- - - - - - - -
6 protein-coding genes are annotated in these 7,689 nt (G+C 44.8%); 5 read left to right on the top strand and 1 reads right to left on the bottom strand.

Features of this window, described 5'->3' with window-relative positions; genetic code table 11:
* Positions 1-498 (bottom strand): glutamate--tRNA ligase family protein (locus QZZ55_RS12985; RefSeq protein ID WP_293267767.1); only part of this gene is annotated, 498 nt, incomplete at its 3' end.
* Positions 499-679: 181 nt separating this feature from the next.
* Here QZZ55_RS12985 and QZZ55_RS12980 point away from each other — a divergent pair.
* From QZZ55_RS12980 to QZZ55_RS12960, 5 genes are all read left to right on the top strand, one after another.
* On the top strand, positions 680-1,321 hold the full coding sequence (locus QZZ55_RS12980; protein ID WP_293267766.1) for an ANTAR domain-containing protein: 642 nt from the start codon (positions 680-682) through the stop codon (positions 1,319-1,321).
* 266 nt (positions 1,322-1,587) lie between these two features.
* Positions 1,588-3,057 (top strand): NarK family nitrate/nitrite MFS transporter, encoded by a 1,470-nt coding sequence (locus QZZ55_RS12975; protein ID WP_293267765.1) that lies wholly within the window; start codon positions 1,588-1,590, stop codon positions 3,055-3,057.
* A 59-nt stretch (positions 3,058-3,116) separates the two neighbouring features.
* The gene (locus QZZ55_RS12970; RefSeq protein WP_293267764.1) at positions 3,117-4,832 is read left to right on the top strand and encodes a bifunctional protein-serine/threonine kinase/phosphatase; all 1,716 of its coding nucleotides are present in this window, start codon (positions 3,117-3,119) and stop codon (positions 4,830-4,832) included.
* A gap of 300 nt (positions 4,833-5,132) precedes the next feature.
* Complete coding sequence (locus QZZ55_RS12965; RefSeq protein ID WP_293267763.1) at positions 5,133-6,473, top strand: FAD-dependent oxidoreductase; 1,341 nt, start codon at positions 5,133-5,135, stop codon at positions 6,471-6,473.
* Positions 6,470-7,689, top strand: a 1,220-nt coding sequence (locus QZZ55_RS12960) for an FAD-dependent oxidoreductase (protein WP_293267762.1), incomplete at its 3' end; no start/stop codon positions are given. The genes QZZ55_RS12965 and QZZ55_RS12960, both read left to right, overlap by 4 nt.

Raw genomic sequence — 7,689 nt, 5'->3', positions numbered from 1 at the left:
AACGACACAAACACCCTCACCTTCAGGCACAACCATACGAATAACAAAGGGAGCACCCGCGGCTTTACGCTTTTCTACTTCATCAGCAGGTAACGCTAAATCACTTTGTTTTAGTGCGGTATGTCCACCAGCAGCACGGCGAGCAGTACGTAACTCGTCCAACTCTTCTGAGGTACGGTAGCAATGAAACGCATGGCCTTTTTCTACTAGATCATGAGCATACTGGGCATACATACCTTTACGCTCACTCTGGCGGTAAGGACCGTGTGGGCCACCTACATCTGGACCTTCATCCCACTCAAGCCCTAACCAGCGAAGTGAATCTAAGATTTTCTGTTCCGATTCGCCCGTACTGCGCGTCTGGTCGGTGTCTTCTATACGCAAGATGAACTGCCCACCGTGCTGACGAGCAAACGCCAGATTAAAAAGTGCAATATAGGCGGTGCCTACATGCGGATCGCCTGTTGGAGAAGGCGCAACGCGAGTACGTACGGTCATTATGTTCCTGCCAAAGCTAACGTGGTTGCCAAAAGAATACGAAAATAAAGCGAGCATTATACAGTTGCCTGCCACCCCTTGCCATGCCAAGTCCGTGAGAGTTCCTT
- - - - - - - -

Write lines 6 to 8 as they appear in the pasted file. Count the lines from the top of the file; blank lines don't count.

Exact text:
* From QZZ55_RS12980 to QZZ55_RS12960, 5 genes are all read left to right on the top strand, one after another.
* On the top strand, positions 680-1,321 hold the full coding sequence (locus QZZ55_RS12980; protein ID WP_293267766.1) for an ANTAR domain-containing protein: 642 nt from the start codon (positions 680-682) through the stop codon (positions 1,319-1,321).
* 266 nt (positions 1,322-1,587) lie between these two features.